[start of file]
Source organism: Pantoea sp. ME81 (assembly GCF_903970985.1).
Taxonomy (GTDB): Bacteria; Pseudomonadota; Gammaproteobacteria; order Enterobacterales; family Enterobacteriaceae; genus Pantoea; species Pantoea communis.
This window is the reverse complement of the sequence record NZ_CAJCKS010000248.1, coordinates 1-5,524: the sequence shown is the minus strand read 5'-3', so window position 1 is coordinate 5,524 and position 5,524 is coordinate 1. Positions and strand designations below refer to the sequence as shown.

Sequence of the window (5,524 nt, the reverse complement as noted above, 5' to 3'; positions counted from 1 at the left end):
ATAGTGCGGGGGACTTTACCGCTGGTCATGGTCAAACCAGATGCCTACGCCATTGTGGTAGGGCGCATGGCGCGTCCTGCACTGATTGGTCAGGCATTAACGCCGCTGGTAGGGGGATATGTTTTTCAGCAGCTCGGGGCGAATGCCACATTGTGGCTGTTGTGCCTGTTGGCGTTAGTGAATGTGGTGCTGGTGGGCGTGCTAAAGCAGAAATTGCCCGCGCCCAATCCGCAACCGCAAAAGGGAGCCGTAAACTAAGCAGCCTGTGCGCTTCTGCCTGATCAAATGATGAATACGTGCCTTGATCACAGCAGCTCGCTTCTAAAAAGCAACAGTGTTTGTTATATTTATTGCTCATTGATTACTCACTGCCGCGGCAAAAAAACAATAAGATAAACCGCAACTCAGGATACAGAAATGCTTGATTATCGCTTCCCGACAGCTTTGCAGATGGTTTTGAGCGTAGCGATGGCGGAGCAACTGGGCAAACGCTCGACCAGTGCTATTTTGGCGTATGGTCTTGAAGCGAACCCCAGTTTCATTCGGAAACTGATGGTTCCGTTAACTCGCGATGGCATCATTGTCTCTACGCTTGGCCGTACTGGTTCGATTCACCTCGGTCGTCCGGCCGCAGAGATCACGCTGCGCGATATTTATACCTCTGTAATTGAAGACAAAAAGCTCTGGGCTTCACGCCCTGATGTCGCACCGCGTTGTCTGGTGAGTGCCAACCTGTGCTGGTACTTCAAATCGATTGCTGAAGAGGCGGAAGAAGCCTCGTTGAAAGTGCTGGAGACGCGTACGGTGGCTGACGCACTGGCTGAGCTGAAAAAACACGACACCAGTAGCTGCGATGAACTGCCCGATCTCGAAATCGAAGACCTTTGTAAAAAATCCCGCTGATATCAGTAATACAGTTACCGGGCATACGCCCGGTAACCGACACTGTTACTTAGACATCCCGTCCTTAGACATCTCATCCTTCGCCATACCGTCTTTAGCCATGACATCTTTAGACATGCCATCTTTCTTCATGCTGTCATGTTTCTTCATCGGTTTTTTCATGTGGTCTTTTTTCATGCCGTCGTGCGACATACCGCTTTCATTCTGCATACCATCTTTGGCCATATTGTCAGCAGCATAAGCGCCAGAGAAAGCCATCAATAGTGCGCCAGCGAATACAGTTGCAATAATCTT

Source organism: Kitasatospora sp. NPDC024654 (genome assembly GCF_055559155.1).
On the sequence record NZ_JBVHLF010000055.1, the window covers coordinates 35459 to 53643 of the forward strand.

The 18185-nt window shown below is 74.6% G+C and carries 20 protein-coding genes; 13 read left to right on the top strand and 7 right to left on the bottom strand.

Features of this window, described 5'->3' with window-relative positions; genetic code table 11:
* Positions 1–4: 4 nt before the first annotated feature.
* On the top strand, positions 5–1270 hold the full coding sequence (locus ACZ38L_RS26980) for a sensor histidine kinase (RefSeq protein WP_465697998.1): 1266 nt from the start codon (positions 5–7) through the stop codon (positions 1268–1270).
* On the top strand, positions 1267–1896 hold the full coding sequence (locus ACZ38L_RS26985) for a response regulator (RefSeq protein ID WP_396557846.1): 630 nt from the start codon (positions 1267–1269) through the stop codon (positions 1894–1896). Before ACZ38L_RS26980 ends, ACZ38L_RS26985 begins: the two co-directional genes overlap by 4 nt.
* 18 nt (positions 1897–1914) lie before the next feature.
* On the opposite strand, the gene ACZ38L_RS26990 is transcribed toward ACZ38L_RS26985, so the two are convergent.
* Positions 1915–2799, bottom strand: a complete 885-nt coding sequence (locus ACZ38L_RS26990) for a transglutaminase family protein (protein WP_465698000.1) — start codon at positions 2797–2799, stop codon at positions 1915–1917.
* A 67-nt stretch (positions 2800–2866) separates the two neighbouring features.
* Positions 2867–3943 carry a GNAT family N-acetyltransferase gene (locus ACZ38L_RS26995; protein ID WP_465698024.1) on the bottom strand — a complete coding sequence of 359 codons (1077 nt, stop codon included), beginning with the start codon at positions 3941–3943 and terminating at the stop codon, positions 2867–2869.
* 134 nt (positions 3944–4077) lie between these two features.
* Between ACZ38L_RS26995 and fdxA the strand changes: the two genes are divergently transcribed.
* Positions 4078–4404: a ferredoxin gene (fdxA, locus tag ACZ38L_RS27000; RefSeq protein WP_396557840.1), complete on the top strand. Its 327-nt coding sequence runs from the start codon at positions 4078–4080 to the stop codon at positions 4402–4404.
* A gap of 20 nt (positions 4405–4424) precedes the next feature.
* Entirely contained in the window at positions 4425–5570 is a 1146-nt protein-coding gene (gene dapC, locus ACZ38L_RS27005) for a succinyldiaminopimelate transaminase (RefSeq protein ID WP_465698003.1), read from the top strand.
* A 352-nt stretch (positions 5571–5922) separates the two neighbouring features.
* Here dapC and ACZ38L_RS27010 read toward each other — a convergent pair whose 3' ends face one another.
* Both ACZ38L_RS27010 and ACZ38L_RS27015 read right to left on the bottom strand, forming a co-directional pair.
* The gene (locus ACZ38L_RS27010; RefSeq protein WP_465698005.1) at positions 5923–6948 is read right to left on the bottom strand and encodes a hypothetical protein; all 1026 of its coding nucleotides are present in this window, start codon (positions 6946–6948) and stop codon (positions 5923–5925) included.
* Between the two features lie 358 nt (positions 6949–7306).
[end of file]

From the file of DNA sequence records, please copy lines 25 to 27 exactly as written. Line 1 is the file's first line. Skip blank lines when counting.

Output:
* Both ACZ38L_RS27010 and ACZ38L_RS27015 read right to left on the bottom strand, forming a co-directional pair.
* The gene (locus ACZ38L_RS27010; RefSeq protein WP_465698005.1) at positions 5923–6948 is read right to left on the bottom strand and encodes a hypothetical protein; all 1026 of its coding nucleotides are present in this window, start codon (positions 6946–6948) and stop codon (positions 5923–5925) included.
* Between the two features lie 358 nt (positions 6949–7306).